Pastoral Transition Tools – Pastor to Pastor Debrief

I have come to understand that the planning and execution of a pastoral transition can make a significant difference in the fruitfulness of both a pastor and congregation in the months ahead. There are a number of resources that I have used to develop tools which I have used in transition. You can find these and more of my writing on pastoral transitions here. Also, I commend these books to you that I have found to be helpful during a pastoral transition (Amazon affiliate links):

The Pastor to Pastor Debrief occurs between the outgoing and incoming pastor. There are a number of questions, practicalities, and knowledge about the workings of the congregation that can be incredibly helpful to pass from one pastor to the next. Here is an outline of a Pastor to Pastor Debrief that I have used as a guide during my pastoral transitions. It is compiled from the resources above and some additions of my own. While every question may not be appropriate for every setting, this provides an outline to cover some of the most important topics. Enjoy!

Worship

  • Particular traditions and styles
  • Attendance trends
  • Recent controversies
  • Preaching style
  • Time issues
  • Important traditions
  • Seasonal variations
  • Special services
  • Who is involved in planning worship?
  • Are any new services being planned?
  • What is the role of clergy and laity during worship?
  • What is the role of children and youth in worship?
  • Is there children’s worship during the main worship services?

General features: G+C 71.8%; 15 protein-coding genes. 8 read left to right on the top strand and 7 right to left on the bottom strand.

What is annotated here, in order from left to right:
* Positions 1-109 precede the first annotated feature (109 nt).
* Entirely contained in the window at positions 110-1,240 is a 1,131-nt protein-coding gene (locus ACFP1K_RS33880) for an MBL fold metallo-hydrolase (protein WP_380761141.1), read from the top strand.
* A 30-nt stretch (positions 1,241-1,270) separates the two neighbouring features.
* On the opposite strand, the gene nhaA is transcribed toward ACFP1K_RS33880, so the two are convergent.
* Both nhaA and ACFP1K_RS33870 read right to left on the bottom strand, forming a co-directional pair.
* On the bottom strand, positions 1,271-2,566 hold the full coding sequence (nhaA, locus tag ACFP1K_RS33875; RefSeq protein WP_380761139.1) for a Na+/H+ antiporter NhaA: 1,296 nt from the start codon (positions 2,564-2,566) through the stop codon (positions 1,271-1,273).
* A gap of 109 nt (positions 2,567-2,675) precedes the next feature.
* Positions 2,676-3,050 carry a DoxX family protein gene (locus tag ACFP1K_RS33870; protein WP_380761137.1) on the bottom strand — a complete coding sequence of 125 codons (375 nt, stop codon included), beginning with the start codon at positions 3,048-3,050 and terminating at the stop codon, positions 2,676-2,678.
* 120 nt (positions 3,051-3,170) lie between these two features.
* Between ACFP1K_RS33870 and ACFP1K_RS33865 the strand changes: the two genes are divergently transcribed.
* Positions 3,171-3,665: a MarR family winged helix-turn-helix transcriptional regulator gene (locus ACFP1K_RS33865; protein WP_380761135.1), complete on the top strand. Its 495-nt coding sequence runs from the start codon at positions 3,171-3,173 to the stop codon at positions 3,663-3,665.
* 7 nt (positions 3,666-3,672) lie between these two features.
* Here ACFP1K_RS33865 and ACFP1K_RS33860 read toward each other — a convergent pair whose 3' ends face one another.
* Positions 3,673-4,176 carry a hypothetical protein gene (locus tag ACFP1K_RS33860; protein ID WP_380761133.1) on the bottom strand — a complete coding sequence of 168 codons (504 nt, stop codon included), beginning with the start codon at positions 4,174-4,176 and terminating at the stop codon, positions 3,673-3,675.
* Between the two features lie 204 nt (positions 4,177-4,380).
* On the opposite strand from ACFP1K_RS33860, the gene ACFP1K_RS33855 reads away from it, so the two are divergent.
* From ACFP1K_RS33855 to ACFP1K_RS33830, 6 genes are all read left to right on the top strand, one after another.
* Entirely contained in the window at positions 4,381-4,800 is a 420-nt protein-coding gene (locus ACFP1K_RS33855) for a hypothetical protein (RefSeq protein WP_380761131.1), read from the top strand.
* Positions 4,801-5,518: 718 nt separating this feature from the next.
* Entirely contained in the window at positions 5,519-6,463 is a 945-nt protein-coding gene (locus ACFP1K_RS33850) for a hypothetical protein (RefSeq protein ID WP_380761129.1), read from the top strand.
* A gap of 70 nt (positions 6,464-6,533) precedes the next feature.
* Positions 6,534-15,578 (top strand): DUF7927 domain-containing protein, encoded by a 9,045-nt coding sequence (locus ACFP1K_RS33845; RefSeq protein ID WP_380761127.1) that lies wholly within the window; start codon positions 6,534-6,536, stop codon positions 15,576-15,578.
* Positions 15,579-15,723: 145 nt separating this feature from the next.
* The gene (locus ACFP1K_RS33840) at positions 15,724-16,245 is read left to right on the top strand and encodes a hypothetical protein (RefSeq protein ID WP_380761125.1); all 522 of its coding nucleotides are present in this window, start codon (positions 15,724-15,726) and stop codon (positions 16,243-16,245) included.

• Is there a children’s message in the service? If so, who is responsible for the children’s message?
  • How is the bulletin and / or presentation prepared? Who is involved? What is the timleine for completion each week?
  • How does the church conduct the sacraments? When is communion offered and by what means?
  • Are tehre ecumenical community worship events? When?

Grow

  • Adult education / formation programs
  • Children’s education / formation programs
  • Youth education / formation programs
  • Important new programs that need support
  • Older programs that are important
  • Seasonal traditions

Serve

  • Board role
  • Commitee structure
  • Meeting cycles
  • Annual program calendar
  • Report formats
  • Facility issues and policies
  • Keys and access issues
  • Alarm system

Personnel

  • Staff structure
  • Job descriptions
  • Evaluation processes
  • Staff meetings and agenda
  • Staff issues
  • Recent hires and terminations
  • Training and coaching
  • Are any staff positions currently vacant?
  • Are any staff changes needed or expected?

Buildings and Grounds

  • How are building items and maintenance handled? Who orders supplies? Is there a custodian? What are her / his hours?
  • What community groups use the buildgin?

Information Technology

  • Describe the computer network. Is it wireless? Is the pastor provided with a computer? What kind?
  • Does the church have a web page? If so, who maintains it?
  • What are the appropriate passwords the pastor needs to know? How will the pastor’s email be set up?
  • Who knows about the church’s membership and financial software?

Give

  • Fundraising approaches
  • Giving patterns and records
  • Financial trends
  • Financial issues
  • Are there any tenure-bridging financial issue?